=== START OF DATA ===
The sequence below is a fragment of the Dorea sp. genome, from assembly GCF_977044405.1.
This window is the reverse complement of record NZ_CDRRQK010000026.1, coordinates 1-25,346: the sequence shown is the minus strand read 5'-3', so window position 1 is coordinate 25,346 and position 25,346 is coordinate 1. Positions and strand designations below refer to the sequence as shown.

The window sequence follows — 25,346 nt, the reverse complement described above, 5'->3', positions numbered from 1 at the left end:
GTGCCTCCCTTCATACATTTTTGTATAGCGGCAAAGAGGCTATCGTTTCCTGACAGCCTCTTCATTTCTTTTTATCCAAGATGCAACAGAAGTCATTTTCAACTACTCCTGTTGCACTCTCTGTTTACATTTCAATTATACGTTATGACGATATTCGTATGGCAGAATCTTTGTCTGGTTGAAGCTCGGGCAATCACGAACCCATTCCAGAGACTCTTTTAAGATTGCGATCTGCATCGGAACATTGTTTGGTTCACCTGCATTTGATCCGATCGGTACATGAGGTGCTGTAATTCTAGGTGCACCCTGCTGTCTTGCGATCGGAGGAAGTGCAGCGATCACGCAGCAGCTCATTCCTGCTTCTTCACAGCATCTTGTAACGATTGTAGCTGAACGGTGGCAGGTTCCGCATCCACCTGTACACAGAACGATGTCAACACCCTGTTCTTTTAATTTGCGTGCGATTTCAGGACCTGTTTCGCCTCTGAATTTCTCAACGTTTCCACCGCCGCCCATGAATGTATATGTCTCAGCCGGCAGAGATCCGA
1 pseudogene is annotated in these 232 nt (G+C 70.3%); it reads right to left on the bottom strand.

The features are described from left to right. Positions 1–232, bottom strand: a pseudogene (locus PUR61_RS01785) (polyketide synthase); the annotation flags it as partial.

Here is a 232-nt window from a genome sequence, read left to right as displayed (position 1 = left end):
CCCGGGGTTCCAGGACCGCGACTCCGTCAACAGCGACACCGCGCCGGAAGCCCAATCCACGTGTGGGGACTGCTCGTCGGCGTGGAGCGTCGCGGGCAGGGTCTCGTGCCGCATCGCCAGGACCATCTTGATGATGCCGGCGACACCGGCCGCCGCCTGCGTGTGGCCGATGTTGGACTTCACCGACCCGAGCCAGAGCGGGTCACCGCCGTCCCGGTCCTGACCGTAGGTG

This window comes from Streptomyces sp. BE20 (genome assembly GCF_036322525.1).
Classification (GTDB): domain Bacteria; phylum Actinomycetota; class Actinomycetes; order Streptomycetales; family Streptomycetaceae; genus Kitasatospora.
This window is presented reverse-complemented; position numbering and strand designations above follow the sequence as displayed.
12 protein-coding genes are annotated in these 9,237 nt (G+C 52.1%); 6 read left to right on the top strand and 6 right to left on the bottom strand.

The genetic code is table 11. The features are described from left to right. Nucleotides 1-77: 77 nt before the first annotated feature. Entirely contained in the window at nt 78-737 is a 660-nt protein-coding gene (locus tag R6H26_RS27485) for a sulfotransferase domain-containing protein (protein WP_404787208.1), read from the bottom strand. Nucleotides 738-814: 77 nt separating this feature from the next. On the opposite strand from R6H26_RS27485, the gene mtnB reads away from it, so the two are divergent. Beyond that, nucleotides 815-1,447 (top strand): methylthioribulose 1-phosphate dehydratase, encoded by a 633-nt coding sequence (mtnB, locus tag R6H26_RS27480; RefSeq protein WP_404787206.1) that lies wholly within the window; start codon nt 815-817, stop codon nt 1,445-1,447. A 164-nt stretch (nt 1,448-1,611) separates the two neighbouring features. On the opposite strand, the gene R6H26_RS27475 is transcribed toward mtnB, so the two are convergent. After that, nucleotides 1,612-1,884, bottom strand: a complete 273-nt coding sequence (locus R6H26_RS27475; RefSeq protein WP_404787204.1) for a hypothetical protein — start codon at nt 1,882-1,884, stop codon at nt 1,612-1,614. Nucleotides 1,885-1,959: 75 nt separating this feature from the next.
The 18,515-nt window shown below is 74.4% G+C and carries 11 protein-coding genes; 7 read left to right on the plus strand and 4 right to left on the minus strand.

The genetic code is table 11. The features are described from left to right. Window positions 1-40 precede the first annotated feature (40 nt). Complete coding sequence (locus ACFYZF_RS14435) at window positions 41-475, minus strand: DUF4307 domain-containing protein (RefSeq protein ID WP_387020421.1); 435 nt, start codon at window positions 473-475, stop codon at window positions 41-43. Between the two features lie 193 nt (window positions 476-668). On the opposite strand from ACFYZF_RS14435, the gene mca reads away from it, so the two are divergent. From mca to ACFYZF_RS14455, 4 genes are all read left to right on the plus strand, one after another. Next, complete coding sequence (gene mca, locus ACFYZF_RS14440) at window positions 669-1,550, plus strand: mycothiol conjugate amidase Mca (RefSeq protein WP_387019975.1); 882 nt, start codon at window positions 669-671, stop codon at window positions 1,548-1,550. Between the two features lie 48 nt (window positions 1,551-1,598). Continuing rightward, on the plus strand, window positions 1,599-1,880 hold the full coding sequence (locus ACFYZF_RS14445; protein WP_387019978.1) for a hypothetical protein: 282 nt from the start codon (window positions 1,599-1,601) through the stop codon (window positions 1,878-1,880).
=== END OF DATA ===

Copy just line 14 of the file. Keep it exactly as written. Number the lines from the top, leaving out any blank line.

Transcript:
The 18,515-nt window shown below is 74.4% G+C and carries 11 protein-coding genes; 7 read left to right on the plus strand and 4 right to left on the minus strand.